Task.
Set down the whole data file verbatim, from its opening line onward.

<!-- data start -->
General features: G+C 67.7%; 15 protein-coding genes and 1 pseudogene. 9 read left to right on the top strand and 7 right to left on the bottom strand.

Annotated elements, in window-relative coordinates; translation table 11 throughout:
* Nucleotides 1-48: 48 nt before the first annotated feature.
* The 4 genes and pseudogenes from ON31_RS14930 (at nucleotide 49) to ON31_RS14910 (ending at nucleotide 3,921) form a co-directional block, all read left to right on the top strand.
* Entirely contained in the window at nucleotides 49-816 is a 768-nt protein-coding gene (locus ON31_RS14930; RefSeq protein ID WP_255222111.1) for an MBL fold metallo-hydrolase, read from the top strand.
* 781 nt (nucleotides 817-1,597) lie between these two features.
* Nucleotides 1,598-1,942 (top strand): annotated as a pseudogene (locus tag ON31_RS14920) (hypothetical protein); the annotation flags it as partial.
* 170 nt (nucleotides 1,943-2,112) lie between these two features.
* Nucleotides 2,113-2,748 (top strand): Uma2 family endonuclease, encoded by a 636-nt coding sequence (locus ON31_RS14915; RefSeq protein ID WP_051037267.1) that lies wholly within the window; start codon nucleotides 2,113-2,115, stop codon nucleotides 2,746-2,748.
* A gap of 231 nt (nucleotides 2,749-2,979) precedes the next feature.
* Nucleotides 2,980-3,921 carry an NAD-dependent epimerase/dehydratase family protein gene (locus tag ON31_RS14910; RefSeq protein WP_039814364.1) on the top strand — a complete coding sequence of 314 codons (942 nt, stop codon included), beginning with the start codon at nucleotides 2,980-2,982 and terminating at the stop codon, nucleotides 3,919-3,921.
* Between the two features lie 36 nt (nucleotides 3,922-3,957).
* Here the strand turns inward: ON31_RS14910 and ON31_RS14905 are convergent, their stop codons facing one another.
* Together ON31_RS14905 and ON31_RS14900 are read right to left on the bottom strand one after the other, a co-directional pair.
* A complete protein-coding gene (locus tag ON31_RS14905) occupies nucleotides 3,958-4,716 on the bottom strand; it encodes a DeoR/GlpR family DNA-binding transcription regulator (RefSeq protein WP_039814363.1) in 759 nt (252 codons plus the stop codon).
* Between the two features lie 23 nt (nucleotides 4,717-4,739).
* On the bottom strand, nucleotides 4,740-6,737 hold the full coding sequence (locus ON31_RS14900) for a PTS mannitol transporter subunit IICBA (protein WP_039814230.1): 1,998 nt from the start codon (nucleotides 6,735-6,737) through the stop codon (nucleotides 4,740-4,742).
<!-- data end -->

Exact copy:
General features: G+C 67.7%; 15 protein-coding genes and 1 pseudogene. 9 read left to right on the top strand and 7 right to left on the bottom strand.

Annotated elements, in window-relative coordinates; translation table 11 throughout:
* Nucleotides 1-48: 48 nt before the first annotated feature.
* The 4 genes and pseudogenes from ON31_RS14930 (at nucleotide 49) to ON31_RS14910 (ending at nucleotide 3,921) form a co-directional block, all read left to right on the top strand.
* Entirely contained in the window at nucleotides 49-816 is a 768-nt protein-coding gene (locus ON31_RS14930; RefSeq protein ID WP_255222111.1) for an MBL fold metallo-hydrolase, read from the top strand.
* 781 nt (nucleotides 817-1,597) lie between these two features.
* Nucleotides 1,598-1,942 (top strand): annotated as a pseudogene (locus tag ON31_RS14920) (hypothetical protein); the annotation flags it as partial.
* 170 nt (nucleotides 1,943-2,112) lie between these two features.
* Nucleotides 2,113-2,748 (top strand): Uma2 family endonuclease, encoded by a 636-nt coding sequence (locus ON31_RS14915; RefSeq protein ID WP_051037267.1) that lies wholly within the window; start codon nucleotides 2,113-2,115, stop codon nucleotides 2,746-2,748.
* A gap of 231 nt (nucleotides 2,749-2,979) precedes the next feature.
* Nucleotides 2,980-3,921 carry an NAD-dependent epimerase/dehydratase family protein gene (locus tag ON31_RS14910; RefSeq protein WP_039814364.1) on the top strand — a complete coding sequence of 314 codons (942 nt, stop codon included), beginning with the start codon at nucleotides 2,980-2,982 and terminating at the stop codon, nucleotides 3,919-3,921.
* Between the two features lie 36 nt (nucleotides 3,922-3,957).
* Here the strand turns inward: ON31_RS14910 and ON31_RS14905 are convergent, their stop codons facing one another.
* Together ON31_RS14905 and ON31_RS14900 are read right to left on the bottom strand one after the other, a co-directional pair.
* A complete protein-coding gene (locus tag ON31_RS14905) occupies nucleotides 3,958-4,716 on the bottom strand; it encodes a DeoR/GlpR family DNA-binding transcription regulator (RefSeq protein WP_039814363.1) in 759 nt (252 codons plus the stop codon).
* Between the two features lie 23 nt (nucleotides 4,717-4,739).
* On the bottom strand, nucleotides 4,740-6,737 hold the full coding sequence (locus ON31_RS14900) for a PTS mannitol transporter subunit IICBA (protein WP_039814230.1): 1,998 nt from the start codon (nucleotides 6,735-6,737) through the stop codon (nucleotides 4,740-4,742).